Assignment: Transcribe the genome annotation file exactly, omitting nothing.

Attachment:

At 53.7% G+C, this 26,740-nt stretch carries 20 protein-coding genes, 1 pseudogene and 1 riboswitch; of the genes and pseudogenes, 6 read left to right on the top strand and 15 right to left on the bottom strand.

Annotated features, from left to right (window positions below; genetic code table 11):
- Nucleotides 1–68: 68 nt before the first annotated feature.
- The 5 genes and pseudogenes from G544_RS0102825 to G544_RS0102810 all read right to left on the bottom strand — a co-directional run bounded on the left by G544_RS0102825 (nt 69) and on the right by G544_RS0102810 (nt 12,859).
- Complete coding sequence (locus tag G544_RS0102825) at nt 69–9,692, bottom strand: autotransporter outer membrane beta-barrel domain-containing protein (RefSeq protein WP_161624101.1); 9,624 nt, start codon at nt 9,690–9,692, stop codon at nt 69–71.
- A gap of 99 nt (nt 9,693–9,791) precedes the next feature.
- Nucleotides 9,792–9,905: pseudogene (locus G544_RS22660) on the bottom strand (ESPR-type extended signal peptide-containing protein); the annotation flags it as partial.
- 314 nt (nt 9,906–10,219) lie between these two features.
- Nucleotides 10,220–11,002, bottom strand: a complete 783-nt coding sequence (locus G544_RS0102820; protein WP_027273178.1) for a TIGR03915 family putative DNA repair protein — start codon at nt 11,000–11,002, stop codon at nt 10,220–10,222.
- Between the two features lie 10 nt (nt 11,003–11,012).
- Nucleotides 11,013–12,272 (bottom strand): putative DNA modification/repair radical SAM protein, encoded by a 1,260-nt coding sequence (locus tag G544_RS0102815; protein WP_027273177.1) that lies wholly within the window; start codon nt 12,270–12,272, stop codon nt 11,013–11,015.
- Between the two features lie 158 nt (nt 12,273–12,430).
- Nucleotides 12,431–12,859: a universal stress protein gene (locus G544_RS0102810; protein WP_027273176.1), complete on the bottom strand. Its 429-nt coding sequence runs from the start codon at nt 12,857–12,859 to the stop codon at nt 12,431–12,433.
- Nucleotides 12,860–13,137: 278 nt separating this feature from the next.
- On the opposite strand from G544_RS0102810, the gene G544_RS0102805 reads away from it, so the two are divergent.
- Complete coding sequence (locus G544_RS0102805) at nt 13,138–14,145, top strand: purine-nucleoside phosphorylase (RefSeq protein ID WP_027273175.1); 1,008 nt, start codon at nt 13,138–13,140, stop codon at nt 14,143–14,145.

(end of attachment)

At 53.7% G+C, this 26,740-nt stretch carries 20 protein-coding genes, 1 pseudogene and 1 riboswitch; of the genes and pseudogenes, 6 read left to right on the top strand and 15 right to left on the bottom strand.

Annotated features, from left to right (window positions below; genetic code table 11):
- Nucleotides 1–68: 68 nt before the first annotated feature.
- The 5 genes and pseudogenes from G544_RS0102825 to G544_RS0102810 all read right to left on the bottom strand — a co-directional run bounded on the left by G544_RS0102825 (nt 69) and on the right by G544_RS0102810 (nt 12,859).
- Complete coding sequence (locus tag G544_RS0102825) at nt 69–9,692, bottom strand: autotransporter outer membrane beta-barrel domain-containing protein (RefSeq protein WP_161624101.1); 9,624 nt, start codon at nt 9,690–9,692, stop codon at nt 69–71.
- A gap of 99 nt (nt 9,693–9,791) precedes the next feature.
- Nucleotides 9,792–9,905: pseudogene (locus G544_RS22660) on the bottom strand (ESPR-type extended signal peptide-containing protein); the annotation flags it as partial.
- 314 nt (nt 9,906–10,219) lie between these two features.
- Nucleotides 10,220–11,002, bottom strand: a complete 783-nt coding sequence (locus G544_RS0102820; protein WP_027273178.1) for a TIGR03915 family putative DNA repair protein — start codon at nt 11,000–11,002, stop codon at nt 10,220–10,222.
- Between the two features lie 10 nt (nt 11,003–11,012).
- Nucleotides 11,013–12,272 (bottom strand): putative DNA modification/repair radical SAM protein, encoded by a 1,260-nt coding sequence (locus tag G544_RS0102815; protein WP_027273177.1) that lies wholly within the window; start codon nt 12,270–12,272, stop codon nt 11,013–11,015.
- Between the two features lie 158 nt (nt 12,273–12,430).
- Nucleotides 12,431–12,859: a universal stress protein gene (locus G544_RS0102810; protein WP_027273176.1), complete on the bottom strand. Its 429-nt coding sequence runs from the start codon at nt 12,857–12,859 to the stop codon at nt 12,431–12,433.
- Nucleotides 12,860–13,137: 278 nt separating this feature from the next.
- On the opposite strand from G544_RS0102810, the gene G544_RS0102805 reads away from it, so the two are divergent.
- Complete coding sequence (locus G544_RS0102805) at nt 13,138–14,145, top strand: purine-nucleoside phosphorylase (RefSeq protein ID WP_027273175.1); 1,008 nt, start codon at nt 13,138–13,140, stop codon at nt 14,143–14,145.